“Let’s face it – life with an addict is hard. No matter what the outward addiction is, the underlying dynamic of an addict’s life is one of CHAOS.”

~Candace Plattor, M.A., Loving an Addict, Loving Yourself: the Top 10 Survival Tips for Loving Someone with an Addiction

No matter where you live – Kentucky, Connecticut, or Colorado – addiction is a disease that takes a tremendous emotional, mental, physical, and financial toll on not only the substance abuser, but those people who are closest to them.

An active addict will experience their own personal cycles of emotional ups and downs, from false confidence and “pie-in-the-sky” dreams to remorse, despondency, self-loathing, and every other imaginable emotion in between.

And, if you’re in a romantic relationship with an addict, you are taken along for the ride.

Up—There Is Always a “Honeymoon Phase” When You Love an Addict

For all their other dysfunctional behaviors and addiction-driven actions, many substance abusers are amazingly charming. At the beginning, they are so full of fun and joie de vivre that they seem like nothing more than a person who likes to party and have a good time.

Down—The Honeymoon Always Comes to an End as the Addiction Gains Control

When the alcohol or drug becomes absolutely necessary for a person to enjoy themselves, that is a definite sign of a problem. All of an addict’s thoughts, time, energy, and money goes to the next drink, the next bag, the next shot, or the next pill. Courtesy, consideration, and any sense of responsibility all go out the window in that pursuit. And if ANYONE tries to stand in the addict’s way, they risk the addict’s anger and abuse.

Up—There are Always Apologies and Attempts to “Make up” When You Love an Addict

Even though an addict is not always in control of his or her actions, they are almost always aware of the consequences of their actions, at least on some level. To try and smooth things over, the addict will say everything you want to hear. There is a predictable pattern of post-binge behavior:

  • Profuse apologies
  • Blaming it on the drug or drink… “I was drunk, I didn’t know what I was saying…”
  • Swearing that it’ll never happen again
  • Playing on your sympathies… “You know I love you and need you…”
  • Excessive affection and attention
  • Showering you with gifts – flowers, jewelry, a romantic dinner, etc.

Down—All of the Apologies and Promises are Disregarded When They Can’t Resist the Cravings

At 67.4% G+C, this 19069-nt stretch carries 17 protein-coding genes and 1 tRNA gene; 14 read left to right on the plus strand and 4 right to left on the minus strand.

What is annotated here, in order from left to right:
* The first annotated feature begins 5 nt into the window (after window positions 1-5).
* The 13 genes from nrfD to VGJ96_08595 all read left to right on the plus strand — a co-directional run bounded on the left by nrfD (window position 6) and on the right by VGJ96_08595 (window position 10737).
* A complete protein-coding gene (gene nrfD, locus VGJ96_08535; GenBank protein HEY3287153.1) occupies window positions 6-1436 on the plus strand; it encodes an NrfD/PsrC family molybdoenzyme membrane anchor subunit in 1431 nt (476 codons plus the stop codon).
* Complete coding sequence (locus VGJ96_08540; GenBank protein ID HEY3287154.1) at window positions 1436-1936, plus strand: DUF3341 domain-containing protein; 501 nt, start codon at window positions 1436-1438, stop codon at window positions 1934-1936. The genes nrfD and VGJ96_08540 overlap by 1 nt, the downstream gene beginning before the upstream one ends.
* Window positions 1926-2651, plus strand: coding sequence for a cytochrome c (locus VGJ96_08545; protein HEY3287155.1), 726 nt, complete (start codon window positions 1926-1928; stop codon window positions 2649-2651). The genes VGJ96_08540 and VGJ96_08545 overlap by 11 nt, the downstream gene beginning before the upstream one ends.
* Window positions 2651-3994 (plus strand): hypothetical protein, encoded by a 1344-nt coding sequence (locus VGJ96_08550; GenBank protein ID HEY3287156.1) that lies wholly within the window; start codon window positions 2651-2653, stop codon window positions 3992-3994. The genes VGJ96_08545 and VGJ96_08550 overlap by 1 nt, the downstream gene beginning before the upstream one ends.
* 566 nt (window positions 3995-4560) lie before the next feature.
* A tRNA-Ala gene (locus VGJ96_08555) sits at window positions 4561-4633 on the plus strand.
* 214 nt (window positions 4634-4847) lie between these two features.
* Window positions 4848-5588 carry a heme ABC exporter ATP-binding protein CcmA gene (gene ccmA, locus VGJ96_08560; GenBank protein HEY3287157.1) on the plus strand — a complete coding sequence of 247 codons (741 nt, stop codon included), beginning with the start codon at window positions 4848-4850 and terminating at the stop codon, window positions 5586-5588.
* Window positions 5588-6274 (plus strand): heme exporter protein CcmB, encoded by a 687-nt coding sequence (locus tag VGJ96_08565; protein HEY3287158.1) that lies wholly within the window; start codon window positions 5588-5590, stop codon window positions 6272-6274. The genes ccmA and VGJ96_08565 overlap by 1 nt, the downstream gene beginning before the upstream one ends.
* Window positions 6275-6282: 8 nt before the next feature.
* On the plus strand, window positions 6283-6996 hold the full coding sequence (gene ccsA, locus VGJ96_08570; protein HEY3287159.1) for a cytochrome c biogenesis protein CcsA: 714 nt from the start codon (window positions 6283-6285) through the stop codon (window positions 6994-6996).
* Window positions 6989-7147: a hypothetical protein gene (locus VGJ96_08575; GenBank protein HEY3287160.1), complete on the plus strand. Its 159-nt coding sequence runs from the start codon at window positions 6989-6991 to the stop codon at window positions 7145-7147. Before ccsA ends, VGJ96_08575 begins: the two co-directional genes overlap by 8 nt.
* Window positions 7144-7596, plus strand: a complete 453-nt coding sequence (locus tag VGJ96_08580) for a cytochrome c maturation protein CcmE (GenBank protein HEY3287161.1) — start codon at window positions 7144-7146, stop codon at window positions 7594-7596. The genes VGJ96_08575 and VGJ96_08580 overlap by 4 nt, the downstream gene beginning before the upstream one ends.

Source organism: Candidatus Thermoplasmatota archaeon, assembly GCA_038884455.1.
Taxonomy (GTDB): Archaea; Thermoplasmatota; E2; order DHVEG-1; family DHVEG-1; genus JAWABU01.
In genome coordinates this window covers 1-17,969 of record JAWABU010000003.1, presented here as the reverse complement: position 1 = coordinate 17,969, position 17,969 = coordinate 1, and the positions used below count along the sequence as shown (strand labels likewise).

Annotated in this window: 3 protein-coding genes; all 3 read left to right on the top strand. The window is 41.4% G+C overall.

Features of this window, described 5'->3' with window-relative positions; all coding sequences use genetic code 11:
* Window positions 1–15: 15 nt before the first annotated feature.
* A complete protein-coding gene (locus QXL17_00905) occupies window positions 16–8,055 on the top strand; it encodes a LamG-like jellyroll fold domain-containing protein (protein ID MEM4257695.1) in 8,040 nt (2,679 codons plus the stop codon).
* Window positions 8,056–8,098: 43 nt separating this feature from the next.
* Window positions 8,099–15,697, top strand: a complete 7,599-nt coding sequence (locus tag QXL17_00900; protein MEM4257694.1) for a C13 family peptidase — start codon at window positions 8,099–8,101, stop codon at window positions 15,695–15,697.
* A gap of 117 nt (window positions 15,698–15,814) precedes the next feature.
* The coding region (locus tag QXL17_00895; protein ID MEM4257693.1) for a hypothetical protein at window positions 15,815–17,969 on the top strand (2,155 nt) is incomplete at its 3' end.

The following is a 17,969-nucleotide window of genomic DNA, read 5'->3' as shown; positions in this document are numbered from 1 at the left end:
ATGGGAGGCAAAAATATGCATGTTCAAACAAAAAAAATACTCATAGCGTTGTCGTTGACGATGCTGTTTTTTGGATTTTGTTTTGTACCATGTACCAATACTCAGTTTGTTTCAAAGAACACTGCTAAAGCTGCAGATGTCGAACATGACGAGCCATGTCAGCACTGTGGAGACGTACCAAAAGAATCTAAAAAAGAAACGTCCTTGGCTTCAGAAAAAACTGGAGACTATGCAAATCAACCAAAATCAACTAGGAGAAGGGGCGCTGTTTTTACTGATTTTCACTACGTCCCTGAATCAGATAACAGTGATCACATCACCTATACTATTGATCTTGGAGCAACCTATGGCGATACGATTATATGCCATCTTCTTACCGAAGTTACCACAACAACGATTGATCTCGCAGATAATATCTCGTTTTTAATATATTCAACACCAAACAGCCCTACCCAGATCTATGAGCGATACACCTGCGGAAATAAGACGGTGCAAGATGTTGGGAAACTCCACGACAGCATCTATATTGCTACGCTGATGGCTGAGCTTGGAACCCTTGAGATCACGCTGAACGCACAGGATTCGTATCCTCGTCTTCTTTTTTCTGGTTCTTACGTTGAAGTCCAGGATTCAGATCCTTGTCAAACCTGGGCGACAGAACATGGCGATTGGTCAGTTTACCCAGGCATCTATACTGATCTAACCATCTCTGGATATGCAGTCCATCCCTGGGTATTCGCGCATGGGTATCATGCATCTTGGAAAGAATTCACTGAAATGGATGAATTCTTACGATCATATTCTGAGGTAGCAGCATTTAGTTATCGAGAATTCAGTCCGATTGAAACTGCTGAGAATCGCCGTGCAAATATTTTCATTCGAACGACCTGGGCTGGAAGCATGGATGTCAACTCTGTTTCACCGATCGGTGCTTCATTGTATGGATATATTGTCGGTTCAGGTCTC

Addiction is a disease that is characterized by:

  • Denial – “My problem is not that bad…”
  • Deflection – Blaming, focusing on other issues, looking for sympathy, etc.
  • Deception –Blatant lies about their actions and whereabouts
  • Disregard– Of any promises that interfere with their drinking and using
  • Dysfunction– Actions– on either of your parts – that are hurtful, unproductive, self-serving, or that allow the addiction to continue to progress.

Here’s the thing – the addict was probably entirely sincere when they promised to stop, but addiction “hijacks” their brain, to the point where they are compelled to do or say anything that allows them to get their next fix – including lying to or hurting their loved ones.

Up—When You Love an Addict, You Get to Be the “Good One”

Everyone in a romantic relationship wants to prove their love and be there for their partner, and that is definitely possible when you love an addict. In fact, you’ll soon find yourself in a “caretaker” role, where you help protect the addict from the natural consequences of their actions. You will:

  • Cover for them when they are still too high or hung over to go to work.
  • Make excuses for them when they miss a family obligation.
  • Pick up the financial slack when all of their money is gone.
  • Bail them out of jail.
  • Try to hide their drinking or drug usage from others.
  • Physically clean up after them.
  • Take their verbal – or even physical – abuse because they are “sick”.

Down—An Addict Who Never Has To Face Any Consequences Will NEVER Have Any Reason to Change

Unfortunately, when you “protect” the addict in this way, you are “enabling” the addiction and allowing it to worsen. Rather than helping your loved one, what ends up happening is:

  • The addict can drink or use as much as they want, because you will always be there to “save” them.
  • You end up neglecting yourself, your own obligations, and the rest of your family because you are constantly focusing upon the addict.
  • What started out as loving – albeit misguided – actions on your part creates resentment against the addict, because you are giving more and more while receiving less and less.
  • In your own way, you become just as sick and as affected by the addiction as your loved one.

In the end, there are only two things that are going to have any kind of positive affect on your situation.

FIRST, your loved one has to stop abusing alcohol and/or drugs of every type. This can almost definitely not be done without professional help.

SECOND, you have to stop putting the needs of your addicted loved one before your own. You have to start focusing on yourself and your own well-being. You also would benefit from talking to a professional counselor that specializes in codependency issues. Most importantly, you have to do this whether your loved one gets clean and sober or not.

If you live in Colorado and you want to get help for both yourself and your addicted loved one, contact AspenRidge Recovery today. Located conveniently in Southwest Denver, AspenRidge Recovery combines the latest therapeutic methods with established 12-step principles to provide suffering addicts, alcoholics, and their families with a roadmap for their journey back to sobriety, sanity, and serenity.

 

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